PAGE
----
Arabian Nights is the third Christmas show on which Karen Louise Hebden and Stephen Edwards - Derby Playhouse's joint artistic directors since 2002 - have collaborated. Hebden's lively adaptation of these stories of life, love and law drawn from Arab, Persian and Indian cultures spins through a thousand and one nights, packing a lot in. Edwards, as director, has produced a highly imaginative and colourful interpretation which benefits from its cartoonish style.
Shahrazad's flights of fancy are brilliantly acted out with jokey buffoonery, magical transformations and nimble stage business. Designer Toni Jane Bysouth has devised a central revolving staircase offset in cool turquoise, with a semi-circular background of projected minarets and steeples establishing its Arabian credentials. Kelvin Towse's music plays a vital role in creating atmosphere, even if the few songs feel superfluous. The sounds of the versatile little band are woven through, with Chinese ehru offering oriental authenticity and sultry saxophone adding heat.
The superb eight-strong cast takes on more than 40 roles - although not Ali Baba's 40 thieves, who are reduced to four scallywags. If the tales of the first half are rather mundane, they're played out with no less conviction than the more exotic yarns of the second half. By the interval Shahrazad (Kirsty Yates) has run out of time with the Sultan (Glenn Carter) and her head is literally on the block. It quite puts you off your ice-cream. But, saved from this knife-edge situation, the wily young woman lives to tell more alluring tales to keep her head and win her Sultan. The adventures of Aladdin (Simon Thomas) are captivatingly accompanied by a gigantic floating genie from his lamp and the wispy projected face of a fairy genie from his ring.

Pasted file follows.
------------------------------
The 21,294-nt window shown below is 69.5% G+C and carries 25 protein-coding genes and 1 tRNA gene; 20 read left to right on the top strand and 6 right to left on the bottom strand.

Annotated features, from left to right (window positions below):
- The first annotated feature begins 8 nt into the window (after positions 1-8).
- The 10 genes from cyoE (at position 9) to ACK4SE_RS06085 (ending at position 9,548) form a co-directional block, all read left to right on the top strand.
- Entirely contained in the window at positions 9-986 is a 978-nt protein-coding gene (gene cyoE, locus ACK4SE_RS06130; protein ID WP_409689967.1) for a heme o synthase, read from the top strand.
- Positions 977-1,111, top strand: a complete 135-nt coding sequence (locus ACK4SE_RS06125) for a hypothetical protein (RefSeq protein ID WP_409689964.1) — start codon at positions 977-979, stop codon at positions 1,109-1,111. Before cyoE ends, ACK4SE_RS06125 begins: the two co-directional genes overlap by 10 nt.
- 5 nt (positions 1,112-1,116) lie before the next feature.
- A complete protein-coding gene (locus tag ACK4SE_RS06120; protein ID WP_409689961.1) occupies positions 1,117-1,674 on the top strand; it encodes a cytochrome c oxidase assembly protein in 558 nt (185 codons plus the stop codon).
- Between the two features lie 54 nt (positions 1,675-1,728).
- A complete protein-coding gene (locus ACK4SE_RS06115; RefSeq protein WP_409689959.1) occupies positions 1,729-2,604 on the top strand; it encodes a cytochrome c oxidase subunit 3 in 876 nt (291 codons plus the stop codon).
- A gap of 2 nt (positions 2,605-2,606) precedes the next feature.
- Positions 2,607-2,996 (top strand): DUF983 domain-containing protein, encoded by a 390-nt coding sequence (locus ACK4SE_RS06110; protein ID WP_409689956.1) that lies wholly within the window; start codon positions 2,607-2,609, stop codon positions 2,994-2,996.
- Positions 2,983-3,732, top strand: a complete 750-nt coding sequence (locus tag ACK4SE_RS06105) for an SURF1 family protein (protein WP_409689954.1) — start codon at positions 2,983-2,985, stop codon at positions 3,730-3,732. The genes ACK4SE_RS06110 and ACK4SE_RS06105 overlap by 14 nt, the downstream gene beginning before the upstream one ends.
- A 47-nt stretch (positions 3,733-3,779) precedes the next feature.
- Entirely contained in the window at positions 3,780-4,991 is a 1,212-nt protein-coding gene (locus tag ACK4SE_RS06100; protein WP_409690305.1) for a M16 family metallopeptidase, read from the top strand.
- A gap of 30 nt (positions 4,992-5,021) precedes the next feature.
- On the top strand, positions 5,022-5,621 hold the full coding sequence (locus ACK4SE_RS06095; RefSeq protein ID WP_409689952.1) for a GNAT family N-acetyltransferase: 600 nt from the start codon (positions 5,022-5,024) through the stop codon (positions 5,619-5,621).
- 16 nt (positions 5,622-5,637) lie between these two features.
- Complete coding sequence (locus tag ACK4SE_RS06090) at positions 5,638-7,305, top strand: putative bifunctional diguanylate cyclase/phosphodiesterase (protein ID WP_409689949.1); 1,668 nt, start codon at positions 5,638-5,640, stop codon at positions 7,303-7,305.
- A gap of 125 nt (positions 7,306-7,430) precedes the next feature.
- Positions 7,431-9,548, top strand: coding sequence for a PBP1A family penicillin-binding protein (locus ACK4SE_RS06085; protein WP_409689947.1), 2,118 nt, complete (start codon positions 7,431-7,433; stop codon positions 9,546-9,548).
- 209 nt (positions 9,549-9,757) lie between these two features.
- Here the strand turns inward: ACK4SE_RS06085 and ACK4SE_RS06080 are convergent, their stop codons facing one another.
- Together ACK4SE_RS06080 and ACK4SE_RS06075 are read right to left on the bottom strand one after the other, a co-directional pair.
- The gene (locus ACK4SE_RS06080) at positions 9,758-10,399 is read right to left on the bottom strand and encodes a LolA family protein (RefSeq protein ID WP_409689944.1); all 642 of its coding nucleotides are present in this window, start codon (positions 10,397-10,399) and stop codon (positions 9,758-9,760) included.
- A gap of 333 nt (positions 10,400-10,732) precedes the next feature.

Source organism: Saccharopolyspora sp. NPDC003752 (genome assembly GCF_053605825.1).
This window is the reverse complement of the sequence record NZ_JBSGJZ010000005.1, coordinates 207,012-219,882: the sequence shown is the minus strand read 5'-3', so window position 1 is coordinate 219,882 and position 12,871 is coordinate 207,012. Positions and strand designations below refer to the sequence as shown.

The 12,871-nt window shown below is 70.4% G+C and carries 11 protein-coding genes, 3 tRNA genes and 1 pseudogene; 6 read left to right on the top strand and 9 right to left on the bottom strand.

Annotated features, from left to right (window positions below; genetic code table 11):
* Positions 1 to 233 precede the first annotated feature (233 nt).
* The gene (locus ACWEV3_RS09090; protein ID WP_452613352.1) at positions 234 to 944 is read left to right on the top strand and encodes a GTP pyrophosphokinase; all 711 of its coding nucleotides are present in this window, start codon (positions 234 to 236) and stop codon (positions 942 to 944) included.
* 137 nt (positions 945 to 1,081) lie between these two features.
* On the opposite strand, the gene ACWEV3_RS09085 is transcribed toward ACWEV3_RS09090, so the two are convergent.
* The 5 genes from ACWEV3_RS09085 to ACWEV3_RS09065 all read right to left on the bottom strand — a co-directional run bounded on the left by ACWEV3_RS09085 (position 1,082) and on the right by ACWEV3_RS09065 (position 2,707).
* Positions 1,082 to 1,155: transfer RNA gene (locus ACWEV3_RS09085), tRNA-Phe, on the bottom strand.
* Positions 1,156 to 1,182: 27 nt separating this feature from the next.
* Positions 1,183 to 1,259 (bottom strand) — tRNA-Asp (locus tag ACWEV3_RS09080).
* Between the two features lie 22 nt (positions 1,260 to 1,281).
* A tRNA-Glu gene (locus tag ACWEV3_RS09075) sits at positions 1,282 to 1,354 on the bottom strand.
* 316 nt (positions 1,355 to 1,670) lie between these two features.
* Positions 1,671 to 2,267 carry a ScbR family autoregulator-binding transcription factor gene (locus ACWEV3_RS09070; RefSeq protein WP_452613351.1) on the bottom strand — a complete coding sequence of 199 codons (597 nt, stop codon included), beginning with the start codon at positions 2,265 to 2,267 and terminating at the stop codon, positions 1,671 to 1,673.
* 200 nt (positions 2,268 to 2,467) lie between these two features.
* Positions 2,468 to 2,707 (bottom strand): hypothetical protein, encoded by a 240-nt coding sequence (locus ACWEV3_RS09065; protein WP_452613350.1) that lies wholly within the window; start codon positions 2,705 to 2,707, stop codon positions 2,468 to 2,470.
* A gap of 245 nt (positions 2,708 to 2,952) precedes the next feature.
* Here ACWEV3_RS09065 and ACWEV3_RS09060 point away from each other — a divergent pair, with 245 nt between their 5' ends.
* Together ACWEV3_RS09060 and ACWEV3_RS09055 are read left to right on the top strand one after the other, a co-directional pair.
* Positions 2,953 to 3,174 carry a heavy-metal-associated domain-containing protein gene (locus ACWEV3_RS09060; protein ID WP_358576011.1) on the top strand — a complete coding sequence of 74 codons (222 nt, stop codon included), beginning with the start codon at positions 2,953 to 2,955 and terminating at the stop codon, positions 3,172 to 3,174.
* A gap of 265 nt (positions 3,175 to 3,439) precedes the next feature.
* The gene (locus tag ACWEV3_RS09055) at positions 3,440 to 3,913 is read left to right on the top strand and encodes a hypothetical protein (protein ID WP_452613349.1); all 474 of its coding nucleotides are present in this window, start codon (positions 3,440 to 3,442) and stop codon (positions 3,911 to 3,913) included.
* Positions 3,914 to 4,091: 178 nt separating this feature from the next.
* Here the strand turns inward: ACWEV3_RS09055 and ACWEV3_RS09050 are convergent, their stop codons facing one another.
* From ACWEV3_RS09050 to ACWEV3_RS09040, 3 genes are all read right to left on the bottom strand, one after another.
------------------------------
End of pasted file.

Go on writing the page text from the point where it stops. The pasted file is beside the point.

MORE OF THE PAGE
Derby Playhouse desperately needs a genie. It is currently marooned in the middle of massive building works which, along with the apparent indifference shown by Derby City Council, pose a serious threat to its survival. The council may be waiting 1001 nights to realise what a valuable asset the Playhouse isbut, as the 30-year-old theatre itself is pointing out in a public campaign, drastic action is needed now if there's to be a happy ending to its story. And on the strength of this production alone, the Playhouse clearly deserves a stay of execution.
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